Few Americans had heard of Shadow Inc. before the Iowa caucus, but Monday’s disaster at the polls is bringing scrutiny on the company, even as Democratic insiders work to distance themselves from it.
Shadow’s pitch to Iowa Democrats was an app that would simplify recording and tallying votes from the state’s 1,700 precincts. The Iowa Democratic Party paid more than $60,000 for Shadow’s services, but when the day came, the app didn’t perform and party officials were left scrambling to report votes on clogged hotlines. In the end full results still hadn’t been made public more than 24 hours after voting ended.
Shadow is just one piece of a burgeoning conglomerate of tech and news firms many Democrats have turned to in hopes of winning in 2020. These firms are of, by, and for Democratic insiders; Shadow itself is composed of former campaign staffers from Hillary Clinton’s 2016 presidential run. (RELATED: Dem Operatives Who Were Partially Responsible For Iowa Caucus Chaos Are Bailing On Shadow Company)
From the Daily Caller News Foundation:
The CEO of Shadow Inc., Gerard Niemira, was the director of product on Clinton’s campaign, his LinkedIn profile says.
Ahna Rao, the product manager for Shadow Inc., was the special assistant to the chief technology officer on Clinton’s campaign, according to her LinkedIn profile.
Krista Davis, the chief technology officer at Shadow, was a software engineer on Clinton’s campaign, according to her LinkedIn profile.
But if Shadow is a branch of this Democratic tech tree, the investing firm ACRONYM is the trunk. Founder Tara McGowan, an Obama fan with a “yes we can” tattoo on her arm, says the purpose of the firm is to compete with supposed conservative mastery over social media.
She raised more than $25 million to create another media start-up aimed at blasting pro-Democrat news into the country’s newsfeeds. (RELATED: ‘What An F-ing Disaster’: NBC Hotmic Moment Appears To Catch Panelist Blasting Iowa Caucus)
“A lot of people I respect will see this media company as an affront to journalistic integrity because it won’t, in their eyes, be balanced,” McGowan told Bloomberg in November. “What I say to them is, balance does not exist anymore, unfortunately.”
The former journalist has also raised $75 million to spend on anti-Trump ads before the 2020 election.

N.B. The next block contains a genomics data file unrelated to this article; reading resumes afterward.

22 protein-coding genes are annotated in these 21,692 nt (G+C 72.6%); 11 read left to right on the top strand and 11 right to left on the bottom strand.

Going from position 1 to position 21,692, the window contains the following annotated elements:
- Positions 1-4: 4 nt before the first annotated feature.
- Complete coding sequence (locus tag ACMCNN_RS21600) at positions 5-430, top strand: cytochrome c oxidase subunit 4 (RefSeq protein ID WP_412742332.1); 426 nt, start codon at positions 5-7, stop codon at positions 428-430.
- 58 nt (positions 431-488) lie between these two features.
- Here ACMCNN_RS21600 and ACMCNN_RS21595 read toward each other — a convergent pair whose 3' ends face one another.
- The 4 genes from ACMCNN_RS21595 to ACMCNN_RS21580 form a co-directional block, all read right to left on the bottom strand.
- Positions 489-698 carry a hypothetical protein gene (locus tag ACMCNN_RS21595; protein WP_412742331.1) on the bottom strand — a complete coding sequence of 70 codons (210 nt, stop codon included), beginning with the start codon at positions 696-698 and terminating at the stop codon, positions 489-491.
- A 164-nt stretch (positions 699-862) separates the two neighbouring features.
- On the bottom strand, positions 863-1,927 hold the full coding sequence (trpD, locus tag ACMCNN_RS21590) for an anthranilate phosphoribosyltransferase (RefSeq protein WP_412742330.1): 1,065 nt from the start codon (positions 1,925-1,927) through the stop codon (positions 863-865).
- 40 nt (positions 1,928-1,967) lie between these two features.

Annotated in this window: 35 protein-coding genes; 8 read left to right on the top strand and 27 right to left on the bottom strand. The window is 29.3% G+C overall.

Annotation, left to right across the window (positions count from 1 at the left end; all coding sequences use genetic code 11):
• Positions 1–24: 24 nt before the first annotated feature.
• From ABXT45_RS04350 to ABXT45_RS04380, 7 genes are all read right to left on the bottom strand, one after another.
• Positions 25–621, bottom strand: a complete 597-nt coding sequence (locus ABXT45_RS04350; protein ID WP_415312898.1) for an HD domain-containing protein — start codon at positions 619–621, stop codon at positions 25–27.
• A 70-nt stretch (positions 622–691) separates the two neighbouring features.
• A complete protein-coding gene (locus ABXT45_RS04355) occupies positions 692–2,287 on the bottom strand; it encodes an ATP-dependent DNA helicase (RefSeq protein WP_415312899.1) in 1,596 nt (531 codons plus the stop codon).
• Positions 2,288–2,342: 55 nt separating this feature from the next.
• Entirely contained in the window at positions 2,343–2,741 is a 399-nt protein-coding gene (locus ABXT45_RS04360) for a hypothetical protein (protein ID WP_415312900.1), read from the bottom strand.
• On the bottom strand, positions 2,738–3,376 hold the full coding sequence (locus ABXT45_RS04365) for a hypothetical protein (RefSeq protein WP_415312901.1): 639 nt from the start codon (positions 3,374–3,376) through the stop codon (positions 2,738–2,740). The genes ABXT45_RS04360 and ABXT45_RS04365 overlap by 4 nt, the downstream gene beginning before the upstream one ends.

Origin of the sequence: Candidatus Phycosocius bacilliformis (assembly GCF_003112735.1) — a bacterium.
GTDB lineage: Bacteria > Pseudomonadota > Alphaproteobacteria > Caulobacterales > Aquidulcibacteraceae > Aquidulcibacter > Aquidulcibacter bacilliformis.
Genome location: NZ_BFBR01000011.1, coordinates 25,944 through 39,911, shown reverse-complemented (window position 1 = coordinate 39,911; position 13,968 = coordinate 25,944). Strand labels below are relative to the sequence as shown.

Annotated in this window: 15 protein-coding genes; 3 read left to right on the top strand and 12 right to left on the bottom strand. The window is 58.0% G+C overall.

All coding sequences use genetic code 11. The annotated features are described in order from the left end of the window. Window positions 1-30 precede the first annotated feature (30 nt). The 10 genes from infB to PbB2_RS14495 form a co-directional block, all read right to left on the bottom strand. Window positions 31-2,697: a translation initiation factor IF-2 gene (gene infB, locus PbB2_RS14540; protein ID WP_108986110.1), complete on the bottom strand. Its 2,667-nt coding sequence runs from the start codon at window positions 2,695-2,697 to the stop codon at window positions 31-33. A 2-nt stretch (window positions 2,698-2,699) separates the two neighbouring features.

McGowan’s firm is one of Shadow’s major investors, and ACRONYM’s website boasted as recently as Sunday that it had “launched” Shadow, according to the Daily Beast. Shadow’s website similarly said it existed “under the ACRONYM umbrella.”
But by Tuesday, these references were gone from both sites. Instead, both companies simultaneously adopted language emphasizing Shadow’s independence.
Here are the facts about @anotheracronym’s relationship to @ShadowIncHQ, an independent company ACRONYM invested in. We don’t have any information beyond the public statements the IDP has put out + like all of you, eagerly await learning what happened and who won the IA caucus. https://t.co/sWohZqZkPe
— Tara McGowan (@taraemcg) February 4, 2020
Shadow is an independent, for-profit technology company that contracted with the Iowa Democratic Party to build a caucus reporting mobile app, which was optional for local officials to use. The goal of the app was to ensure accuracy in a complex reporting process.
— Shadow, Inc. (@ShadowIncHQ) February 4, 2020
With McGowan’s and Shadow’s deep ties to the Democratic Party, they were able to secure a contract for tabulating votes in not just Iowa, but also Nevada. What many criticized, however, is that Shadow had received payments from the very candidates whose votes they were to be counting.
Pete Buttigieg’s presidential campaign paid the firm more than $40,000 for software rights, and Buttigieg himself was widely criticized on the night of the caucus for declaring himself victorious despite a near-total lack of official results.
Iowa, you have shocked the nation.
By all indications, we are going on to New Hampshire victorious. #IowaCaucuses
— Pete Buttigieg (@PeteButtigieg) February 4, 2020
Joe Biden’s presidential campaign also forked over tens of thousands of dollars for Shadow’s services.
The Nevada Democratic Party was headed for the same disaster Iowa experienced, having already paid Shadow nearly $60,000 to use its app in its state primary on February 22. Within 24 hours of the Iowa caucus, however, Nevada officials confirmed they had severed their relationship with Shadow.
BREAKING: The Nevada State Democratic Party says that it can “confidently say” what happened in Iowa will not happen in Nevada. They say that they will not be employing the same app or vendor used in the Iowa caucus and have backups/redundancies built in. pic.twitter.com/2En16VlCAH
— Megan Messerly (@meganmesserly) February 4, 2020
“It is a pattern of fake it till you make it,” one top Democrative operative said of McGowan and ACRONYM to the Daily Beast. “You talk a big game and then sort of hope it becomes true.”